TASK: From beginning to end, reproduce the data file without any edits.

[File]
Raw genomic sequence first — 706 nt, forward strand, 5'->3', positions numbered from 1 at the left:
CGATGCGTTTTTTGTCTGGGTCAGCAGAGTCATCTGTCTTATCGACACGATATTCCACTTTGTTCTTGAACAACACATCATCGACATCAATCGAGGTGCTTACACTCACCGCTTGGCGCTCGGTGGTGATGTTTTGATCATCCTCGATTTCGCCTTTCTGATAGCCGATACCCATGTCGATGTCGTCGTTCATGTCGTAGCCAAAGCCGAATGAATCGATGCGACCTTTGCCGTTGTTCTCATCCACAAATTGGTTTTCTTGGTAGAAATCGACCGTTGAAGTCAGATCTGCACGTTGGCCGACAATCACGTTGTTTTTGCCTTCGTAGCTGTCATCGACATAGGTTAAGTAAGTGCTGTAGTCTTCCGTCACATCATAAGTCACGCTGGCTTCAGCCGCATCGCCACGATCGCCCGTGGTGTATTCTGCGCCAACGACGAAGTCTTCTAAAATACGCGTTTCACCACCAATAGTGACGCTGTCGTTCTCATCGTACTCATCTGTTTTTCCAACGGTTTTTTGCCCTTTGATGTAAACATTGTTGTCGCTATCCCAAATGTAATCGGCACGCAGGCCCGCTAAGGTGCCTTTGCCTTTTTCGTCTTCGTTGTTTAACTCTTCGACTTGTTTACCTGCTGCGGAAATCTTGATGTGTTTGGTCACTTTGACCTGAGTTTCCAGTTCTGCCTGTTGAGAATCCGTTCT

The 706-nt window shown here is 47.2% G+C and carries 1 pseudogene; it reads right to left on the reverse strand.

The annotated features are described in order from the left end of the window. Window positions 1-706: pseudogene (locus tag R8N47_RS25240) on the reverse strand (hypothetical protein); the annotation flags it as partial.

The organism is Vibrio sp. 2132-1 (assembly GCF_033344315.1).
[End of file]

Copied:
Raw genomic sequence first — 706 nt, forward strand, 5'->3', positions numbered from 1 at the left:
CGATGCGTTTTTTGTCTGGGTCAGCAGAGTCATCTGTCTTATCGACACGATATTCCACTTTGTTCTTGAACAACACATCATCGACATCAATCGAGGTGCTTACACTCACCGCTTGGCGCTCGGTGGTGATGTTTTGATCATCCTCGATTTCGCCTTTCTGATAGCCGATACCCATGTCGATGTCGTCGTTCATGTCGTAGCCAAAGCCGAATGAATCGATGCGACCTTTGCCGTTGTTCTCATCCACAAATTGGTTTTCTTGGTAGAAATCGACCGTTGAAGTCAGATCTGCACGTTGGCCGACAATCACGTTGTTTTTGCCTTCGTAGCTGTCATCGACATAGGTTAAGTAAGTGCTGTAGTCTTCCGTCACATCATAAGTCACGCTGGCTTCAGCCGCATCGCCACGATCGCCCGTGGTGTATTCTGCGCCAACGACGAAGTCTTCTAAAATACGCGTTTCACCACCAATAGTGACGCTGTCGTTCTCATCGTACTCATCTGTTTTTCCAACGGTTTTTTGCCCTTTGATGTAAACATTGTTGTCGCTATCCCAAATGTAATCGGCACGCAGGCCCGCTAAGGTGCCTTTGCCTTTTTCGTCTTCGTTGTTTAACTCTTCGACTTGTTTACCTGCTGCGGAAATCTTGATGTGTTTGGTCACTTTGACCTGAGTTTCCAGTTCTGCCTGTTGAGAATCCGTTCT

The 706-nt window shown here is 47.2% G+C and carries 1 pseudogene; it reads right to left on the reverse strand.

The annotated features are described in order from the left end of the window. Window positions 1-706: pseudogene (locus tag R8N47_RS25240) on the reverse strand (hypothetical protein); the annotation flags it as partial.

The organism is Vibrio sp. 2132-1 (assembly GCF_033344315.1).